The Trump administration on Thursday sought to get ahead of the ITC report by publishing its own study of the benefits of changes to auto production rules in the new pact, Donnan and Leonard report. The Office of the U.S. Trade Representative released its own analysis in which it said that the USMCA would lead to $34 billion in new automotive investment in the U.S. and 76,000 new jobs in the sector in the first five years. Included in that figure were $15.3 billion in new investments in the U.S. announced already by automakers including General Motors, Ford and Fiat Chrysler Automobiles.
Number of Uninsured Americans Jumps 1.4 Million: Over 1 million Americans lost health insurance between the end of the Obama administration and end of the second year of the Trump administration, according to new information from the Congressional Budget Office. The number of uninsured Americans under age 65 climbed from 27.5 million in 2016 to 28.9 million in 2018, the CBO said. The rise came as Republicans in Congress and the White House made changes to the Affordable Care Act in the first two years of the Trump administration. Read more from Shira Stein.
Trump Loses Bid to Block California Sanctuary Laws: A federal appeals court dismissed the Trump administration’s request to block California from enforcing some sanctuary laws aimed at protecting the state’s undocumented immigrant populations. A three-judge panel of the Ninth Circuit Court in a ruling yesterday agreed with a lower court’s decision to dismiss a Justice Department complaint saying California is circumventing federal authority by imposing its own rules for cooperation with U.S. immigration agents. Read more from Kartikay Mehrotra.
Biden Meets With Strikers: Former Vice President Joe Biden told hundreds of striking Stop & Shop union members and supporters in Boston yesterday that without good health care and wages “you cannot live a middle-class life,” Adrianne Appel reports.
More than 30,000 Stop & Shop employees are headed into their second week on the picket line, buoyed by national attention and the visit from Biden, a potential 2020 contender. Sen. Elizabeth Warren (D-Mass.), who has jumped in the race, brought doughnuts and coffee to picketers last week. Read more from Josh Eidelson and Craig Giammona about the strike and other 2020 candidates who’ve weighed in.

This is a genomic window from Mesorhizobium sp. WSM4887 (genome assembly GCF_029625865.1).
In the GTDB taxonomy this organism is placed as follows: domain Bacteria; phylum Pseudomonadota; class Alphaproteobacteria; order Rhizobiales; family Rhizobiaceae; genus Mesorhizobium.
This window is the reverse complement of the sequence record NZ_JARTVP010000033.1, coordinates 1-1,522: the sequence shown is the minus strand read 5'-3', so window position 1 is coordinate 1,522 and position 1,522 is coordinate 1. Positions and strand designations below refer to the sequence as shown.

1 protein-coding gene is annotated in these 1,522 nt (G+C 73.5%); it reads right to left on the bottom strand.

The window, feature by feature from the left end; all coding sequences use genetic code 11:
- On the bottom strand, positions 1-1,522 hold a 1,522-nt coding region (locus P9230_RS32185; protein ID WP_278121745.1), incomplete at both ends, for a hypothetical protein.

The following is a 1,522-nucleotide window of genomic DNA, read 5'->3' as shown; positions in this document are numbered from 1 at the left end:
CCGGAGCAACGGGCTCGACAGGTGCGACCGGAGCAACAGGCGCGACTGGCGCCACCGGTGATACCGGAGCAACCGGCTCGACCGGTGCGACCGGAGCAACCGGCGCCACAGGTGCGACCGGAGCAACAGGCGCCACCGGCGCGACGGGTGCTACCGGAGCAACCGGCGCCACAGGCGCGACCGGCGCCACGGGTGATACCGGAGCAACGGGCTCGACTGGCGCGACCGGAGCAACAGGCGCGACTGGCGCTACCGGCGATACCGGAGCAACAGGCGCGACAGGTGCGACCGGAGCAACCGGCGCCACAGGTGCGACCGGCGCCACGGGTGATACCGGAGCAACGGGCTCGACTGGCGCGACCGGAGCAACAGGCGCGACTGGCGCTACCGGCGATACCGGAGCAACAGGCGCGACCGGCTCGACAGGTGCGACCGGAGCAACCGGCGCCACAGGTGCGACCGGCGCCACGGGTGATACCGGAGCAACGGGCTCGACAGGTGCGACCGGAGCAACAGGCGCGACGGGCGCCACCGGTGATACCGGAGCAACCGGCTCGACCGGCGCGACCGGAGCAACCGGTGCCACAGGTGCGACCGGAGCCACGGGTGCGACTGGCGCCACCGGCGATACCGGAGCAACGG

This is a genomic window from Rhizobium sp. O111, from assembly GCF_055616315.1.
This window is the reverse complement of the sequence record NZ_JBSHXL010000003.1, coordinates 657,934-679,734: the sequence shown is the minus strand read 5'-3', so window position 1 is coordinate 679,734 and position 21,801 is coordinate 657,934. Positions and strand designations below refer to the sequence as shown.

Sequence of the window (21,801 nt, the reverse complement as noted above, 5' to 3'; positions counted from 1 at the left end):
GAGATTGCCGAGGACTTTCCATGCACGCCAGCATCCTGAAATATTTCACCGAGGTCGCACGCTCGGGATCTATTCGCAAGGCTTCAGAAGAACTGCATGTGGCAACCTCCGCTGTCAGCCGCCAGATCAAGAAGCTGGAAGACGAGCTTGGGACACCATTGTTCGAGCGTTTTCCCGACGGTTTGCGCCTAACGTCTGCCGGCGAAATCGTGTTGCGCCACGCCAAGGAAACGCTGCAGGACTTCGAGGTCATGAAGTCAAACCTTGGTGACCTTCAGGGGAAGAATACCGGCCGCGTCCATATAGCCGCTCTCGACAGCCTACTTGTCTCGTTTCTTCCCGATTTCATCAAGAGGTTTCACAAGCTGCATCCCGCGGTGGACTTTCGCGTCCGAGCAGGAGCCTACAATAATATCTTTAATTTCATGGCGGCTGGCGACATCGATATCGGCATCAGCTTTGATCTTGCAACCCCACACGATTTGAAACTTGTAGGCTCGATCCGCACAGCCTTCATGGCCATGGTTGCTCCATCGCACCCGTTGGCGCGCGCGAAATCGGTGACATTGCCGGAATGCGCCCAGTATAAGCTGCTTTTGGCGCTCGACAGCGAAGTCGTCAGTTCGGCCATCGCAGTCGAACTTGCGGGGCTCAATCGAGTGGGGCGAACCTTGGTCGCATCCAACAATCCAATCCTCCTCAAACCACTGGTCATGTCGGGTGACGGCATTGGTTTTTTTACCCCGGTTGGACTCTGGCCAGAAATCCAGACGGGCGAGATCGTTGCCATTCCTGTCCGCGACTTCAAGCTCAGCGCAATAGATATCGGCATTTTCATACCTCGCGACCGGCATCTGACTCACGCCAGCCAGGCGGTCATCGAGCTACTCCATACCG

Cain Denies Affairs as Accuser Re-Emerges: Herman Cain, who Trump wants to put on the Federal Reserve Board, repeated a 2011 denial of an extramarital affair and said he wouldn’t withdraw from consideration for the post after his accuser again came forward. “This is recycled defamation that was nearly eight years ago. And if they want to go down that road, go ahead,” he told Fox News. The former pizza company executive said “I did know her—I don’t deny that. I deny an affair.”
Cain spoke after his accuser, Ginger White, said she was willing to show under oath that the affair took place by identifying certain — normally hidden — parts of his body. Read more from Terrence Dopp and Alyza Sebenius.
Amazon, Walmart Launch Online Food Aid Purchases: Food aid recipients in New York will be the first to be able to purchase groceries online through a new two-year pilot program, the Agriculture Department announced yesterday. The Supplemental Nutrition Assistance Program will permit recipients in New York state to order and pay for groceries online with state-issued electronic benefit transfer cards. “We look forward to monitoring how these pilots increase food access and customer service to those we serve,” said Secretary Sonny Perdue in a press release. Read more from Teaganne Finn.
Boeing Nears Last Step for 737 Update: Boeing is near a significant milestone that’s one of the last steps before it submits to U.S. regulators a patch for anti-stall software linked to two fatal 737 Max crashes. The company has completed its engineering trial of the updated software, and its technical and engineering leaders were on board the final test earlier this week, CEO Dennis Muilenburg said in a video message yesterday. Up next is the certification flight, he said, as the company prepares to hand over the final paperwork to the Federal Aviation Administration. Read more from Julie Johnsson.
IRS Modernization Plan Requires Funding Boost: The Internal Revenue Service released a plan that lays out a sweeping strategy to improve services for taxpayers and “deliver long-term budget and personnel efficiencies,” the agency said. The plan would be implemented in two three-year phases over the course of six years and cost between $2.3 billion and $2.7 billion through fiscal year 2024. Allyson Versprille and Robert Lee report that it will work only with substantially more funding from Congress. “The IRS, with a great workforce, has continued each year to make some progress on modernization, even in the face of limited and declining budgets,” said former IRS Commissioner John Koskinen, who led the agency from December 2013 to November 2017.
To contact the reporter on this story: Brandon Lee in Washington at firstname.lastname@example.org